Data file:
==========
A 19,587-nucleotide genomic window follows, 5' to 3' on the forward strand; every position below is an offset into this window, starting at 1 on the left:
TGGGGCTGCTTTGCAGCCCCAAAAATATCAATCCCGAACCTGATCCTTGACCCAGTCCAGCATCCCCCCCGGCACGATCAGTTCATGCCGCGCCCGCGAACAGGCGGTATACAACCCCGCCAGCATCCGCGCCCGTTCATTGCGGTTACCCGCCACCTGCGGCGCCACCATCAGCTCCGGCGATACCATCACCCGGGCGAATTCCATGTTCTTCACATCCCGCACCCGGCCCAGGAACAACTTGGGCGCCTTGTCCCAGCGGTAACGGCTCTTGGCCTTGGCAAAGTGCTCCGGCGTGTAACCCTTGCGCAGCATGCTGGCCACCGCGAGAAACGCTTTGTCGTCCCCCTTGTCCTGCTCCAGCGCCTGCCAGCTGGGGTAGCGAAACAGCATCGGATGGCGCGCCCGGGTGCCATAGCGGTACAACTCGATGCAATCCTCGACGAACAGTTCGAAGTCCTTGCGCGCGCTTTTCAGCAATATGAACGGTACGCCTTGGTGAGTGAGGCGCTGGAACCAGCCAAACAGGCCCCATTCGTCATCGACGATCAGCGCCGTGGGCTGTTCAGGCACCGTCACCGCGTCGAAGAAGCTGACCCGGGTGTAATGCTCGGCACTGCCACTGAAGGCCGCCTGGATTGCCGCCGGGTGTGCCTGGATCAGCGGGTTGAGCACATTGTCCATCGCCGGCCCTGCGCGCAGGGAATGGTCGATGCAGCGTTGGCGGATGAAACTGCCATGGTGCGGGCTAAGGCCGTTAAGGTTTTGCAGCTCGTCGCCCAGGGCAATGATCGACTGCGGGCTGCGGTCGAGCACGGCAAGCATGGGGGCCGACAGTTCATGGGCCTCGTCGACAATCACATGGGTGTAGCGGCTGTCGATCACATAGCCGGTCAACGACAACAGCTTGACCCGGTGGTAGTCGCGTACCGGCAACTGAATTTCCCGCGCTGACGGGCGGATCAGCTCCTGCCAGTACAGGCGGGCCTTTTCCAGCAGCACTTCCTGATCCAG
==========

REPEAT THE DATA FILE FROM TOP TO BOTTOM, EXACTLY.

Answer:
A 19,587-nucleotide genomic window follows, 5' to 3' on the forward strand; every position below is an offset into this window, starting at 1 on the left:
TGGGGCTGCTTTGCAGCCCCAAAAATATCAATCCCGAACCTGATCCTTGACCCAGTCCAGCATCCCCCCCGGCACGATCAGTTCATGCCGCGCCCGCGAACAGGCGGTATACAACCCCGCCAGCATCCGCGCCCGTTCATTGCGGTTACCCGCCACCTGCGGCGCCACCATCAGCTCCGGCGATACCATCACCCGGGCGAATTCCATGTTCTTCACATCCCGCACCCGGCCCAGGAACAACTTGGGCGCCTTGTCCCAGCGGTAACGGCTCTTGGCCTTGGCAAAGTGCTCCGGCGTGTAACCCTTGCGCAGCATGCTGGCCACCGCGAGAAACGCTTTGTCGTCCCCCTTGTCCTGCTCCAGCGCCTGCCAGCTGGGGTAGCGAAACAGCATCGGATGGCGCGCCCGGGTGCCATAGCGGTACAACTCGATGCAATCCTCGACGAACAGTTCGAAGTCCTTGCGCGCGCTTTTCAGCAATATGAACGGTACGCCTTGGTGAGTGAGGCGCTGGAACCAGCCAAACAGGCCCCATTCGTCATCGACGATCAGCGCCGTGGGCTGTTCAGGCACCGTCACCGCGTCGAAGAAGCTGACCCGGGTGTAATGCTCGGCACTGCCACTGAAGGCCGCCTGGATTGCCGCCGGGTGTGCCTGGATCAGCGGGTTGAGCACATTGTCCATCGCCGGCCCTGCGCGCAGGGAATGGTCGATGCAGCGTTGGCGGATGAAACTGCCATGGTGCGGGCTAAGGCCGTTAAGGTTTTGCAGCTCGTCGCCCAGGGCAATGATCGACTGCGGGCTGCGGTCGAGCACGGCAAGCATGGGGGCCGACAGTTCATGGGCCTCGTCGACAATCACATGGGTGTAGCGGCTGTCGATCACATAGCCGGTCAACGACAACAGCTTGACCCGGTGGTAGTCGCGTACCGGCAACTGAATTTCCCGCGCTGACGGGCGGATCAGCTCCTGCCAGTACAGGCGGGCCTTTTCCAGCAGCACTTCCTGATCCAG